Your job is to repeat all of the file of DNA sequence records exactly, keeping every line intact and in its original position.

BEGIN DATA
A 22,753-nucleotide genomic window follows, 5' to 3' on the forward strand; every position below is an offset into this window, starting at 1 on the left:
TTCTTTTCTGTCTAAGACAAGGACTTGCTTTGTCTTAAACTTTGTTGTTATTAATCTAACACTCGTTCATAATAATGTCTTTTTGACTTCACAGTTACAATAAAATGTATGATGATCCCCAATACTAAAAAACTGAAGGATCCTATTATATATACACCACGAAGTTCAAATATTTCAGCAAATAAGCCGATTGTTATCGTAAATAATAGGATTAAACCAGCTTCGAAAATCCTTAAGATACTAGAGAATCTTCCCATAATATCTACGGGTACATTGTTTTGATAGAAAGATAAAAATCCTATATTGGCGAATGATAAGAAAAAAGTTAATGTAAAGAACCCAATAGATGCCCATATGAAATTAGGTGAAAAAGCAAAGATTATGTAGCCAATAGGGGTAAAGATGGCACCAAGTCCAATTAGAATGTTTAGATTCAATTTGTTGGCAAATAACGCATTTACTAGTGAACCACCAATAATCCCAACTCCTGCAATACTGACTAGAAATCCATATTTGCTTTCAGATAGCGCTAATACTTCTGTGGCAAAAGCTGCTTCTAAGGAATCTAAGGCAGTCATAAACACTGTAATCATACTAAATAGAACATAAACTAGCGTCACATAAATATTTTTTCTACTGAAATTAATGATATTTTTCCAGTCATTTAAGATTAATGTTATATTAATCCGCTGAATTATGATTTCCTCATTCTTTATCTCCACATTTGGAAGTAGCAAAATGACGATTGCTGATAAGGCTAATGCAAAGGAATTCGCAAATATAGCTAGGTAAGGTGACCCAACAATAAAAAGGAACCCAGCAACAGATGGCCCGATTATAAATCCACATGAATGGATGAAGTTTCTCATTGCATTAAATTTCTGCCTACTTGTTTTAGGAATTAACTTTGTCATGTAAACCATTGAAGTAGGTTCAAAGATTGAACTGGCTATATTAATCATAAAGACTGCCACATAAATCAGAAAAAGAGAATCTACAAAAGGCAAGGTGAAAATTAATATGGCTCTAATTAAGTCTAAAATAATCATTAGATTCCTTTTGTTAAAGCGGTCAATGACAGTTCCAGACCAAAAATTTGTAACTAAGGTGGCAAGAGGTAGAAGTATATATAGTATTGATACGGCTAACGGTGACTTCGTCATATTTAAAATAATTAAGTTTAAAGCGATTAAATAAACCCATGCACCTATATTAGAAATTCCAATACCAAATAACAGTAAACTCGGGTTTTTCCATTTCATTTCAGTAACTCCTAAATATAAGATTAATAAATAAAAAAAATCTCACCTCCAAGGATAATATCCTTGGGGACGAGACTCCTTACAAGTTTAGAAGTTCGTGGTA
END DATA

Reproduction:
A 22,753-nucleotide genomic window follows, 5' to 3' on the forward strand; every position below is an offset into this window, starting at 1 on the left:
TTCTTTTCTGTCTAAGACAAGGACTTGCTTTGTCTTAAACTTTGTTGTTATTAATCTAACACTCGTTCATAATAATGTCTTTTTGACTTCACAGTTACAATAAAATGTATGATGATCCCCAATACTAAAAAACTGAAGGATCCTATTATATATACACCACGAAGTTCAAATATTTCAGCAAATAAGCCGATTGTTATCGTAAATAATAGGATTAAACCAGCTTCGAAAATCCTTAAGATACTAGAGAATCTTCCCATAATATCTACGGGTACATTGTTTTGATAGAAAGATAAAAATCCTATATTGGCGAATGATAAGAAAAAAGTTAATGTAAAGAACCCAATAGATGCCCATATGAAATTAGGTGAAAAAGCAAAGATTATGTAGCCAATAGGGGTAAAGATGGCACCAAGTCCAATTAGAATGTTTAGATTCAATTTGTTGGCAAATAACGCATTTACTAGTGAACCACCAATAATCCCAACTCCTGCAATACTGACTAGAAATCCATATTTGCTTTCAGATAGCGCTAATACTTCTGTGGCAAAAGCTGCTTCTAAGGAATCTAAGGCAGTCATAAACACTGTAATCATACTAAATAGAACATAAACTAGCGTCACATAAATATTTTTTCTACTGAAATTAATGATATTTTTCCAGTCATTTAAGATTAATGTTATATTAATCCGCTGAATTATGATTTCCTCATTCTTTATCTCCACATTTGGAAGTAGCAAAATGACGATTGCTGATAAGGCTAATGCAAAGGAATTCGCAAATATAGCTAGGTAAGGTGACCCAACAATAAAAAGGAACCCAGCAACAGATGGCCCGATTATAAATCCACATGAATGGATGAAGTTTCTCATTGCATTAAATTTCTGCCTACTTGTTTTAGGAATTAACTTTGTCATGTAAACCATTGAAGTAGGTTCAAAGATTGAACTGGCTATATTAATCATAAAGACTGCCACATAAATCAGAAAAAGAGAATCTACAAAAGGCAAGGTGAAAATTAATATGGCTCTAATTAAGTCTAAAATAATCATTAGATTCCTTTTGTTAAAGCGGTCAATGACAGTTCCAGACCAAAAATTTGTAACTAAGGTGGCAAGAGGTAGAAGTATATATAGTATTGATACGGCTAACGGTGACTTCGTCATATTTAAAATAATTAAGTTTAAAGCGATTAAATAAACCCATGCACCTATATTAGAAATTCCAATACCAAATAACAGTAAACTCGGGTTTTTCCATTTCATTTCAGTAACTCCTAAATATAAGATTAATAAATAAAAAAAATCTCACCTCCAAGGATAATATCCTTGGGGACGAGACTCCTTACAAGTTTAGAAGTTCGTGGTA